Past abrupt changes provide evidence of cascading tipping points and ‘early warning signals’ in the Earth system

Can climate change result in a collapse in parts of the Earth system, what impacts would these events have on society, and can they be predicted? In the article published in Nature Geoscience, an international team of natural and social scientists have reviewed abrupt shifts in the Earth's past in order to sharpen their tools for predicting the future. They used well-documented abrupt changes of the past 30 thousand years of geological history to illustrate how abrupt changes propagate through the physical, ecological, and societal components of Earth System.

Figure from Brovkin et al., 2021

Prof. Victor Brovkin from the Max Planck Institute for Meteorology (MPI-M) and the leading author of the study, says “For humans, it is crucial to anticipate the future, we need to know what are surprises ahead. It sounds counterintuitive, but to foresee the future we may need to look into the past. A chance to detect abrupt changes and tipping points – when small changes lead to big impacts - increases with the length of observations. This is why analysis of abrupt changes and their cascades recorded in geological archives is of enormous importance.”

 

A possibility to decrypt an upcoming abrupt change in temporal or spatial patterns is a novel, powerful method called early warning signals. Dr. Sebastian Bathiany, an author from the Helmholtz-Zentrum Hereon, explains: “There are useful statistical indicators that can be interpreted as precursors of abrupt changes. Those include so-called slowing down before abrupt changes in oceanic circulation, or increased spatial variance of vegetation cover before the end of African humid period. At the same time, one needs to be cautious as some abrupt changes, such as the Black Sea flooding about 9.5 thousand years ago, cannot not be detected with such methods”. 

 

For the study, it was important to decide on the conceptual framework for the analysis, including terminology. Prof. Martin Claussen, a co-author from MPI-M, comments: “How abrupt is abrupt? There are many definitions of abruptness, they are really context-dependent. Changes in most records evaluated in our study are about ten times faster than changes in the relevant forcing”.

 

A map of selected atmospheric, oceanographic, ecosystem, and societal records with abrupt changes or tipping points discussed in the article (Fig. 3 from Brovkin et al., 2021).

 

Abrupt changes in the Earth system are not limited to one particular domain but can cascade through space and time. Dr. Jonathan Donges, a co-author from PIK, comments: “ice-ocean interactions, for example, during onset of the Bølling-Allerød warming in the middle of transition from the last ice age to the current Holocene warm period, lead to cascading impacts in deep ocean anoxia, vegetation cover, and atmospheric CO2 and CH4 concentrations. These changes could also interact with and amplify each other, and propagate among different spatial scales, to eventually affect human hunter-gatherer societies at that time”.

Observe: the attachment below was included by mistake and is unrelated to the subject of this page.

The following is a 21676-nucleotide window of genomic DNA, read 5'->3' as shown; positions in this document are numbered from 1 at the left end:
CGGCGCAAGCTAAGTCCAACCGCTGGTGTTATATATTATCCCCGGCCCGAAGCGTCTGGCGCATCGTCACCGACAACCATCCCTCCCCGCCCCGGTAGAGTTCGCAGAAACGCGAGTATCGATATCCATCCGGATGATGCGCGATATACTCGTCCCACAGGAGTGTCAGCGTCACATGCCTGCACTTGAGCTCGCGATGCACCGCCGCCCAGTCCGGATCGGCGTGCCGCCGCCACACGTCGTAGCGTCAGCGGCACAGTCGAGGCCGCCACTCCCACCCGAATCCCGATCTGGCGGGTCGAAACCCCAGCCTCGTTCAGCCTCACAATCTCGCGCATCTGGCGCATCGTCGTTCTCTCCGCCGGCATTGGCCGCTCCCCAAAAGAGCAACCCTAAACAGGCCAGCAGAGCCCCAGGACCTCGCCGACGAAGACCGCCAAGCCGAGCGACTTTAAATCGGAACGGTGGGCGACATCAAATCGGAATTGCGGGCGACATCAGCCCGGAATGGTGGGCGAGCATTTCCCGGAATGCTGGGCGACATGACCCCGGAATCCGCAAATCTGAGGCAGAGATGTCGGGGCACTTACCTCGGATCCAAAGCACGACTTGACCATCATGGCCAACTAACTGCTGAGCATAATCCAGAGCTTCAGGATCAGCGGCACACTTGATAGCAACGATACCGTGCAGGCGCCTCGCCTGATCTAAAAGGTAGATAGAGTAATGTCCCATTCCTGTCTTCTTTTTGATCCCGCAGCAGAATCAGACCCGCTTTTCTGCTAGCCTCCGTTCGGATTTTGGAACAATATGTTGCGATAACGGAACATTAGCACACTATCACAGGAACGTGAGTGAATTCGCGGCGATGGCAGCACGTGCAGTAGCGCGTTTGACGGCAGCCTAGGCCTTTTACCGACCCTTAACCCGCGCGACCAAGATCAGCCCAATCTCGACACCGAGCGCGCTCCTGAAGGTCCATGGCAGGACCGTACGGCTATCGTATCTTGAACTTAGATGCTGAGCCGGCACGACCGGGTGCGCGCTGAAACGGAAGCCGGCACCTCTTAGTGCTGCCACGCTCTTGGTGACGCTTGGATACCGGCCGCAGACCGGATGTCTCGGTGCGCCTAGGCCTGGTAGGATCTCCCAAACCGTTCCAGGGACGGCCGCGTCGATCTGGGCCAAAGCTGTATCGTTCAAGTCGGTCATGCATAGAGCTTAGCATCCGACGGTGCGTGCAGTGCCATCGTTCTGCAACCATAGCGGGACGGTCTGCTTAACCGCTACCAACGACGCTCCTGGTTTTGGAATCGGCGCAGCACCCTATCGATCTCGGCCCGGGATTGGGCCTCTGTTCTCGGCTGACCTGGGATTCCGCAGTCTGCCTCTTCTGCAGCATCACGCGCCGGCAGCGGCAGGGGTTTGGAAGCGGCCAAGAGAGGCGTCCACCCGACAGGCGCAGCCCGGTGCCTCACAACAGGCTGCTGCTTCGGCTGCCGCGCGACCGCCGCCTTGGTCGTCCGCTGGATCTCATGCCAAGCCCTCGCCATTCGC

Prof. Michael Barton, Arizona State University, USA, notes, "We are increasingly concerned about the potential for abrupt changes resulting from human impacts in coming decades. Equally important, however, are societal dynamics that can make seemingly resilient human systems vulnerable to abrupt economic or political change - or even collapse - from otherwise manageable environmental fluctuations. Study of past socio-environmental tipping points can give us important insights needed to plan for future ones." 

 

“Earth’s recent past shows us how abrupt changes in the Earth system triggered cascading impacts on ecosystems and human societies, as they struggled to adapt," said Professor Tim Lenton, Director of the Global Systems Institute at the University of Exeter, UK. "We face the risk of cascading tipping points again now – but this time it is of our own making, and the impacts will be global. Faced with that risk we could do with some early warning signals: What examples from the past show is that different climate, ecological, or social systems all become slower at recovering from perturbations before they reach a tipping point – where they fail to recover at all."

 

This paper is an outcome of the workshop “Abrupt changes, thresholds, and tipping points in Earth history and future implications” held in Hamburg, Germany in November 2018. The workshop was officially endorsed by the Analysis, Integration and Modeling of the Earth System (AIMES) and Past Global Changes (PAGES) projects of Future Earth.

 

Original publication:

Brovkin, V., Brook, E., Williams J.W., Bathiany, S., Lenton, T.M., Barton, M., DeConto, R.M., Donges, J.F., et al. (2021) Past abrupt changes, tipping points and cascading impacts in the Earth system, Nature Geoscience, doi: 10.1038/s41561-021-00790-5

 

Contact:

Prof. Victor Brovkin
Max Planck Institute for Meteorology & Center for Earth System Research and Sustainability, Universität Hamburg
Email: victor.brovkin@we dont want spammpimet.mpg.de

 

Prof. Martin Claußen
Max Planck Institute for Meteorology
Email: martin.claussen@we dont want spammpimet.mpg.de

 

Dr. Thomas Kleinen
Max Planck Institute for Meteorology
Email: thomas.kleinen@we dont want spammpimet.mpg.de

 

Dr. Sebastian Bathiany
Climate Service Center Germany (GERICS), Helmholtz-Zentrum Hereon
Email: sebastian.bathiany@we dont want spamhereon.de

 

Dr. Jonathan Donges
Potsdam Institute for Climate Impact Research
Email: jonathan.donges@we dont want spampik-potsdam.de

 

Prof.  Michael Barton
Arizona State University, USA
Email: michael.barton@we dont want spamasu.edu

 

Prof. Tim Lenton
Global Systems Institute
University of Exeter, UK
Email: T.M.Lenton@we dont want spamexeter.ac.uk